In RDBMS select count(1) basically returns the rows.
 
1> select count(1) from t
2> go
 
-----------
      300000
 
(1 row affected)
 
Is count(1) fundamentally different in Cassandra?
 
Does count(1) means return (in my case) 1 three hundred thousand time?
 
Cheers,
 
 
Mich Talebzadeh
 
 
Author of the books "A Practitioner’s Guide to Upgrading to Sybase ASE 15", ISBN 978-0-9563693-0-7.
co-author "Sybase Transact SQL Guidelines Best Practices", ISBN 978-0-9759693-0-4
Publications due shortly:
Creating in-memory Data Grid for Trading Systems with Oracle TimesTen and Coherence Cache
Oracle and Sybase, Concepts and Contrasts, ISBN: 978-0-9563693-1-4, volume one out shortly
 
NOTE: The information in this email is proprietary and confidential. This message is for the designated recipient only, if you are not the intended recipient, you should destroy it immediately. Any information in this message shall not be understood as given or endorsed by Peridale Ltd, its subsidiaries or their employees, unless expressly so stated. It is the responsibility of the recipient to ensure that this email is virus free, therefore neither Peridale Ltd, its subsidiaries nor their employees accept any responsibility.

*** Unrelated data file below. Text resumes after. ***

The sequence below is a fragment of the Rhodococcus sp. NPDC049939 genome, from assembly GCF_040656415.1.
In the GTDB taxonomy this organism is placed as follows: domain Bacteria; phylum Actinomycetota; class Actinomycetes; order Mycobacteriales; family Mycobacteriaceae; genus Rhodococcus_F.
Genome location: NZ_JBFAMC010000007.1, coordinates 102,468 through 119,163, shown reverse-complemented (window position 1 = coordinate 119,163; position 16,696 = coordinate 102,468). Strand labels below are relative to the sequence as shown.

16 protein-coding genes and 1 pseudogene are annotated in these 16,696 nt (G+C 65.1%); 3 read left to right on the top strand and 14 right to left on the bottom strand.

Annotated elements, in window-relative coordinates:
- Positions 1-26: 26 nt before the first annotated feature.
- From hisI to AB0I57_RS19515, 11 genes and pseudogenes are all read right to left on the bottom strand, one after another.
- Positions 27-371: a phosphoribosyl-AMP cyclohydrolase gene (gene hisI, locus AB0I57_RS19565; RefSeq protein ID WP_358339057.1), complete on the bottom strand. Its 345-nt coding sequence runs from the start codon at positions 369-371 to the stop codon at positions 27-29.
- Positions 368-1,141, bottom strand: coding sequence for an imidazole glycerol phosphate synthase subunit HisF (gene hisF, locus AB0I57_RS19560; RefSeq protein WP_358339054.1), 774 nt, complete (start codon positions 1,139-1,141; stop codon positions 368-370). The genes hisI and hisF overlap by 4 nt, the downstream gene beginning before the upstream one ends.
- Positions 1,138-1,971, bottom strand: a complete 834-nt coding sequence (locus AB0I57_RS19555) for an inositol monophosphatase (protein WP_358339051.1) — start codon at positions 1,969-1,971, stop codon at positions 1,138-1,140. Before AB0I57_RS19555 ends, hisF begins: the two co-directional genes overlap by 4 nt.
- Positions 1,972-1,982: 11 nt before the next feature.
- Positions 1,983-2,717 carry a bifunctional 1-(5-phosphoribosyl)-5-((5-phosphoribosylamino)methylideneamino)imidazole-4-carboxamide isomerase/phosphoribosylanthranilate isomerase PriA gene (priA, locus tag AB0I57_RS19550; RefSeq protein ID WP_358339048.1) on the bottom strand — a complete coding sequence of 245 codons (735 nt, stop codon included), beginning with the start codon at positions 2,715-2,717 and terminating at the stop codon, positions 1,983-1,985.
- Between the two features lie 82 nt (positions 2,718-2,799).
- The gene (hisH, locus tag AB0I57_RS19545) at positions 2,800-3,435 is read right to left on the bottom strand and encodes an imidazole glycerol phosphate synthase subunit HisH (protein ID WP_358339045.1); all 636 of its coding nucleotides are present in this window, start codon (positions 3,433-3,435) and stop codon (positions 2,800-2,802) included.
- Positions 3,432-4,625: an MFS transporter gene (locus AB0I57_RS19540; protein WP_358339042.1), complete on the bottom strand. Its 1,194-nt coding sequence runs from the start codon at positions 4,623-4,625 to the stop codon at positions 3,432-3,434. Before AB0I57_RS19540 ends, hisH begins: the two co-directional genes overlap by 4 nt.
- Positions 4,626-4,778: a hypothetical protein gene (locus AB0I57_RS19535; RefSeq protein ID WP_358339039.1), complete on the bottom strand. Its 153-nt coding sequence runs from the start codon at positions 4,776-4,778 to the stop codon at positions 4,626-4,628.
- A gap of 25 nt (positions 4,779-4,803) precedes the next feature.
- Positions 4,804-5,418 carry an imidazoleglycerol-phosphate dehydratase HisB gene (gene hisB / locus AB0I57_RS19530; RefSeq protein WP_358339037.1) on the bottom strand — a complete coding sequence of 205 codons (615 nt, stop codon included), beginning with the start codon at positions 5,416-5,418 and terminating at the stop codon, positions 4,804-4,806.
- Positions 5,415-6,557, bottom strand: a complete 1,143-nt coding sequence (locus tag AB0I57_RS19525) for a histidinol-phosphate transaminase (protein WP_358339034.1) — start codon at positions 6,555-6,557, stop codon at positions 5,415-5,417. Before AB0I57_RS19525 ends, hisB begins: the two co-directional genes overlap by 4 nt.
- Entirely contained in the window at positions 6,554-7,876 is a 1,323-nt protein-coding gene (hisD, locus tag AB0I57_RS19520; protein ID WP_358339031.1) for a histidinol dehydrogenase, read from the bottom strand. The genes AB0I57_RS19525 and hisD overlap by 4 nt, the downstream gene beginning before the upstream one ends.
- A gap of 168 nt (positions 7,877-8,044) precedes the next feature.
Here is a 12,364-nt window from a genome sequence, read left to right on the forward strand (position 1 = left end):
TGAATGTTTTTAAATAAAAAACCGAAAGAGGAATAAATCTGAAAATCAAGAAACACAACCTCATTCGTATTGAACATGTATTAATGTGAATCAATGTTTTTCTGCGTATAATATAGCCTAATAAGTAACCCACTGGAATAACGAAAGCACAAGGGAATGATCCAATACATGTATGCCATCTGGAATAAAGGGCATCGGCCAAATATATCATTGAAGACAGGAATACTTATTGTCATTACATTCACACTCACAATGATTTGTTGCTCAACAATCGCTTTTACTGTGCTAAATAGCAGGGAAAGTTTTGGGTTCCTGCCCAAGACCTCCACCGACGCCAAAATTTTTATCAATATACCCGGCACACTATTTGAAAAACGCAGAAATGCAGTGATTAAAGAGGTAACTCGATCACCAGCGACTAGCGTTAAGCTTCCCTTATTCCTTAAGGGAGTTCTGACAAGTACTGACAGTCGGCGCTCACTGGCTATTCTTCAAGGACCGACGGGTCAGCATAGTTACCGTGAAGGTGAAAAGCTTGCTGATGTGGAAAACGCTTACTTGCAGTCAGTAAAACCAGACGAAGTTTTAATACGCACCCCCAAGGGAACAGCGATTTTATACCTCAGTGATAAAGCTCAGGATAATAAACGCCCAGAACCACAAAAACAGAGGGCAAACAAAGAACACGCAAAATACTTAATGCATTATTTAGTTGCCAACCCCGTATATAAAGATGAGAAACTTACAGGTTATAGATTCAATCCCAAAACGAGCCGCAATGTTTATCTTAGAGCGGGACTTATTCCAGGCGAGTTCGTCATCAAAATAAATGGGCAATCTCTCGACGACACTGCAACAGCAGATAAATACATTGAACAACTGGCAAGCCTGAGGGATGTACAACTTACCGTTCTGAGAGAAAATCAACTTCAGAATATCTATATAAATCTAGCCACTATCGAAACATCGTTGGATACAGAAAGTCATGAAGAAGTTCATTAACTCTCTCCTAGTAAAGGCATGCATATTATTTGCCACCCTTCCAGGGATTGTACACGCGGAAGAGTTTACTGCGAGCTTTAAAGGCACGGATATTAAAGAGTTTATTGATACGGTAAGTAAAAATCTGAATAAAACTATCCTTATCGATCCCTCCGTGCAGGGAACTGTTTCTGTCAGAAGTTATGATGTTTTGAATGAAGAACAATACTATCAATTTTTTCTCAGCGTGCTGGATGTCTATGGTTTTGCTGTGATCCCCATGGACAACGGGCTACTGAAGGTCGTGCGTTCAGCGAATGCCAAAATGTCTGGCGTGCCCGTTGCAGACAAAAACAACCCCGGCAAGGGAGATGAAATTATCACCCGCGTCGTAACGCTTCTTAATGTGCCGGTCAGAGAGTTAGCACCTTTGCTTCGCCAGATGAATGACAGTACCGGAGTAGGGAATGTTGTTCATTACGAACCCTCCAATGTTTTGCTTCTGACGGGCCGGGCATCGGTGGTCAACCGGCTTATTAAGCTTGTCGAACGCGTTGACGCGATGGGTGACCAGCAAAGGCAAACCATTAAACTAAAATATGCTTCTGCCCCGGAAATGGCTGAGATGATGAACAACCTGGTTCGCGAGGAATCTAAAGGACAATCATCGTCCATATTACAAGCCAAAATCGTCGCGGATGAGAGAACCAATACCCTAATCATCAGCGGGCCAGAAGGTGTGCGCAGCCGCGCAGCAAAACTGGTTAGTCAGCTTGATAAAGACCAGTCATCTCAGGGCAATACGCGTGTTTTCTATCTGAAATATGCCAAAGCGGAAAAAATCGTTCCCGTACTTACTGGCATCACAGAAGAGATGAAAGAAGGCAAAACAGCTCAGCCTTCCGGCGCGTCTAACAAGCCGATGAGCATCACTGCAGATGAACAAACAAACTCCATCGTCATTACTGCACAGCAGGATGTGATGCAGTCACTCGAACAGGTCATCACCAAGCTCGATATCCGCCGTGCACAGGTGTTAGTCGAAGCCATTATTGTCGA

From: Robert Wille [[hidden email]] 
Sent: 22 April 2015 14:44
To: [hidden email]
Subject: Re: OperationTimedOut in selerct count statement in cqlsh
 
Keep in mind that "select count(l)" and "select l" amount to essentially the same thing.
 
On Apr 22, 2015, at 3:41 AM, Tommy Stendahl <[hidden email]> wrote:



Hi,

Checkout CASSANDRA-8899, my guess is that you have to increase the timeout in cqlsh.

/Tommy

On 2015-04-22 11:15, Mich Talebzadeh wrote:
Hi,
 
I have a table of 300,000 rows.
 
When I try to do a simple
 
cqlsh:ase> select count(1) from t;
OperationTimedOut: errors={}, last_host=127.0.0.1
 
Appreciate any feedback
 
Thanks,
 
Mich
 
 
NOTE: The information in this email is proprietary and confidential. This message is for the designated recipient only, if you are not the intended recipient, you should destroy it immediately. Any information in this message shall not be understood as given or endorsed by Peridale Ltd, its subsidiaries or their employees, unless expressly so stated. It is the responsibility of the recipient to ensure that this email is virus free, therefore neither Peridale Ltd, its subsidiaries nor their employees accept any responsibility.